October 4, 2014


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Jillian Banks — commonly known just as Banks — is currently at the forefront of what might be best described as the “moody” R&B genre. Drawing well-deserved comparisons to The Weeknd (with whom she toured throughout the past year) and Aaliyah, Banks has managed to craft a sound all her own; at its best, her music is mesmerizing and thought-provoking. At its worst, some of her songs may come across as a little too brooding or depressing for certain tastes, and I can understand that; her music isn’t for everyone. Yet there is an undeniable elegance to her voice and a deepness to her lyrics that is unfortunately uncommon in today’s pop “standards,” those same five or 10 songs you hear being replayed on every radio station across the country.

Earlier this month, Banks dropped her debut album, Goddess, consisting of 18 tracks, many of which she recycled from her previous EPs, Fallover and London. This is not to suggest that she is lacking in creativity. Whereas a number of her songs touch upon very similar themes of heartbreak and empowerment, I can’t help but embrace the majority of them with open arms, perhaps because I’m still in love with the first song I ever heard by Banks — her cover of Peter Gabriel’s “In Your Eyes,” which was originally made famous by its appearance in the 1989 teen drama, Say Anything…, starring John Cusack.

Your best bets from Goddess are arguably the Shlomo-produced “Brain” and “Drowning,” which features production by Shux. “Brain” is a slow burner that really explodes when it reaches its second verse, as Banks taps her upper register and tauntingly belts, “I can see you struggling / Boy, don’t hurt your brain.” What begins a collected, almost soothing song evolves into a powerful cacophony of distorted vocals and menacing background chants around the two minute mark — definitely give this song a listen if just to appreciate some of Banks’ eclectic choices when it comes to production. “Drowning” is less bitter than “Brain,” but just as mocking — over a gently pounding percussive beat and looped vocals, Banks sings, “You are not deserving” so many times that we get the impression that she just can’t let go of whatever she once had — hence, her repetition of the line, “I’m drowning for ya.” Yet “Drowning” is far from your typical break-up anthem; there is no wallowing in self-pity here. At its core, it is a song of empowerment, and though curt at times, “Drowning” is a very mature selection that feature Banks’ vocals at their sultriest and strongest. Take note, Taylor Swift — there’s a new break-up songstress in town. And if Goddess is any proof, Banks is most definitely a force to be reckoned with.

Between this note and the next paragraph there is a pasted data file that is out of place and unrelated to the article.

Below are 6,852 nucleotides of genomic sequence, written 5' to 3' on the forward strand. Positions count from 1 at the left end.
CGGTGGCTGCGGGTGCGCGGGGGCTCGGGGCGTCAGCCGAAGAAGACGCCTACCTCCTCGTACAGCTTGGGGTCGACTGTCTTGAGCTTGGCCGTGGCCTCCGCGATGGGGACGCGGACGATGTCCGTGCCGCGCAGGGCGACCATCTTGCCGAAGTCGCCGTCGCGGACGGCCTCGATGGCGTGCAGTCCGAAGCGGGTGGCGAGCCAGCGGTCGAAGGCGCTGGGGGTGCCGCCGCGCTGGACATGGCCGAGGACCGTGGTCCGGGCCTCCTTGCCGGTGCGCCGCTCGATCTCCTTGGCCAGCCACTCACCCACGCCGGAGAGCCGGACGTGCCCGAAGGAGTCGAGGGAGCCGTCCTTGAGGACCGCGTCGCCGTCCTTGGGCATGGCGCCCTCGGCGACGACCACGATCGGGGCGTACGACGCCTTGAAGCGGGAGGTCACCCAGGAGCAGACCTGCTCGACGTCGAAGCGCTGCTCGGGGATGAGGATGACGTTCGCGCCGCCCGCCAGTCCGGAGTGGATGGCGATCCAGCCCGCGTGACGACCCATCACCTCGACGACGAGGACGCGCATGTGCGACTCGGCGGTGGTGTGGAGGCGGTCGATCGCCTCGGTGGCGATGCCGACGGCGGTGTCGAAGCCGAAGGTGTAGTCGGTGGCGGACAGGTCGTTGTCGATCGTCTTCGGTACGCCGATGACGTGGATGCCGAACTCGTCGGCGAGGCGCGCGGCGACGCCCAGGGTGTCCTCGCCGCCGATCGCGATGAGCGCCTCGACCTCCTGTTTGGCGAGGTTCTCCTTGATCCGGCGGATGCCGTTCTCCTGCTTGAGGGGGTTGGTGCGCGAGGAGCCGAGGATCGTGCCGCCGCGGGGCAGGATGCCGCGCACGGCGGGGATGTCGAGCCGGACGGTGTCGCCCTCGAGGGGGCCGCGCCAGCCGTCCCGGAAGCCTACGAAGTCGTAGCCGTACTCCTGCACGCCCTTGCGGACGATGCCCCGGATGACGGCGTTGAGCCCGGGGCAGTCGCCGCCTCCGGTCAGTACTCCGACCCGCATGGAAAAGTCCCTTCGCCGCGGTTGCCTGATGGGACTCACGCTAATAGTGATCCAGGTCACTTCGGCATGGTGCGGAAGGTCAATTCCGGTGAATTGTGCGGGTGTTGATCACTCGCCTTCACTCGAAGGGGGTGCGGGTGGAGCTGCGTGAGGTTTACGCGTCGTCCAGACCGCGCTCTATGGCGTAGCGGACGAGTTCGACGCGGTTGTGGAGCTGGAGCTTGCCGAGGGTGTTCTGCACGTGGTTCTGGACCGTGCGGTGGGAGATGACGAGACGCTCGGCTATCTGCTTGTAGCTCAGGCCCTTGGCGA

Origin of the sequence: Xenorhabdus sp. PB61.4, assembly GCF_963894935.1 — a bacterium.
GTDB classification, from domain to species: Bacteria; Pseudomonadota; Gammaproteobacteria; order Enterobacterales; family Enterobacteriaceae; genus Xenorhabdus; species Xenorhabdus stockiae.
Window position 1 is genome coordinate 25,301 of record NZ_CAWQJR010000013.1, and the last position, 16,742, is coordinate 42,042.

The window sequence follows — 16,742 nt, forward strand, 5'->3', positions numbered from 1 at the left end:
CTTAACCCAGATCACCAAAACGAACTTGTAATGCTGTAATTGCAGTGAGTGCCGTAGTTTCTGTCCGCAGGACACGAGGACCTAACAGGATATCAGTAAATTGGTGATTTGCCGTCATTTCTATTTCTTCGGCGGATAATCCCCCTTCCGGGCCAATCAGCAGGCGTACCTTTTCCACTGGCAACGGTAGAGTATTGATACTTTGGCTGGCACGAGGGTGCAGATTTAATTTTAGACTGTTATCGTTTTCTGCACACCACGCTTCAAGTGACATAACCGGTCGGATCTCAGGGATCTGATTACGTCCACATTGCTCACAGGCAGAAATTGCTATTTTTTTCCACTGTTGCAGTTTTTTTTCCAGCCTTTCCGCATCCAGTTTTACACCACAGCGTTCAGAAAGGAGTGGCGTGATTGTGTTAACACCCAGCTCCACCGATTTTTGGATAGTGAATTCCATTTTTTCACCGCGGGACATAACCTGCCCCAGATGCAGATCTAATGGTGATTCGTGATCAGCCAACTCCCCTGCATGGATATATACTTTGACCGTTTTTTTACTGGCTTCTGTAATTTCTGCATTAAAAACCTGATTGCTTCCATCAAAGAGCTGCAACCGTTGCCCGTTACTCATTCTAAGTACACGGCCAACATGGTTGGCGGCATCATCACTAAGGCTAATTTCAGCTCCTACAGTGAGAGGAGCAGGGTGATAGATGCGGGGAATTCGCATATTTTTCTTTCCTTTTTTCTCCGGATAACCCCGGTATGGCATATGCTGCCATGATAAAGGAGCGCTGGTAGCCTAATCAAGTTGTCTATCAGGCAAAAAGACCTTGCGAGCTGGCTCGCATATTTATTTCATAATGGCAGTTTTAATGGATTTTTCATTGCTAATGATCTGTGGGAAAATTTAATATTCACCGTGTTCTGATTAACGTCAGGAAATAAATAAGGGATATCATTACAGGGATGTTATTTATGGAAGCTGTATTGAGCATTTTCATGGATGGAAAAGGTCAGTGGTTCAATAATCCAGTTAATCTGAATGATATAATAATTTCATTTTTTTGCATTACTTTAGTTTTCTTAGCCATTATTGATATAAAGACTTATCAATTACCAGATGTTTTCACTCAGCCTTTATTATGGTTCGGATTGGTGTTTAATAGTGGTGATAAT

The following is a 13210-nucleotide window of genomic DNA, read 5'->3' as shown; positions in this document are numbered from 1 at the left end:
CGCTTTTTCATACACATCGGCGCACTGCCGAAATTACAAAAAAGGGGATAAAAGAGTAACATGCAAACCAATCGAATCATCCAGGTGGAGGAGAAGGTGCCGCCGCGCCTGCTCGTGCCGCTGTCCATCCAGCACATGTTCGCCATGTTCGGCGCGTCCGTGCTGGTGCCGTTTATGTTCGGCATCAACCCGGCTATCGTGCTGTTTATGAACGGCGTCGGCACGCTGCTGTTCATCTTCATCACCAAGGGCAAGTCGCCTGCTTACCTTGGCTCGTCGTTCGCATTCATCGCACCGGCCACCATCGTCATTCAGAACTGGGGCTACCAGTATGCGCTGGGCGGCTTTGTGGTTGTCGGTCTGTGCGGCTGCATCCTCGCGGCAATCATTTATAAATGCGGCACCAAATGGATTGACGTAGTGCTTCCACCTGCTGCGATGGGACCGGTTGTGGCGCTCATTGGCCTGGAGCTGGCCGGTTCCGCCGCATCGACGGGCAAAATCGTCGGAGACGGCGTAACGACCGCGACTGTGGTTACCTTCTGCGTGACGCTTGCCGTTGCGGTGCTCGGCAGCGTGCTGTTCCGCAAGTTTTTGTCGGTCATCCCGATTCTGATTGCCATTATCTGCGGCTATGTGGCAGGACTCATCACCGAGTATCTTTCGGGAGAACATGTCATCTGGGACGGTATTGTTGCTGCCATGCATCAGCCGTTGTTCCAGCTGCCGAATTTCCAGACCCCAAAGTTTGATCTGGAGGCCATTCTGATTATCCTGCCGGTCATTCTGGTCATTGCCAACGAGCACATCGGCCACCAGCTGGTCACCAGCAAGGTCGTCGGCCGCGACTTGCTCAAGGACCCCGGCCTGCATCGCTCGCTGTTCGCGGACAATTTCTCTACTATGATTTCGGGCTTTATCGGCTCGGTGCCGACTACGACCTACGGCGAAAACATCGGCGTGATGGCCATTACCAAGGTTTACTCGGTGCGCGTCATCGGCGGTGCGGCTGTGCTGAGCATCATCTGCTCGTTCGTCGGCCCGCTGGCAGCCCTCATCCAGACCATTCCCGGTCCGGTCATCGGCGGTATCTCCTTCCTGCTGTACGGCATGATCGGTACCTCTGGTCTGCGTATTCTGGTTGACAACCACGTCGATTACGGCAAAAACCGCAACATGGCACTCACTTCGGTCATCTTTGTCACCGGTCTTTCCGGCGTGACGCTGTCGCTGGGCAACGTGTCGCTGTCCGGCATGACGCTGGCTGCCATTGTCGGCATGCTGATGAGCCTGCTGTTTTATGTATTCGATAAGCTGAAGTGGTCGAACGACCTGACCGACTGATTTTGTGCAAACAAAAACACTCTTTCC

Zachary de Stefan is a freshman in the School of Industrial and Labor Relations. He may be reached at [email protected]. Mixtape will run alternate Fridays.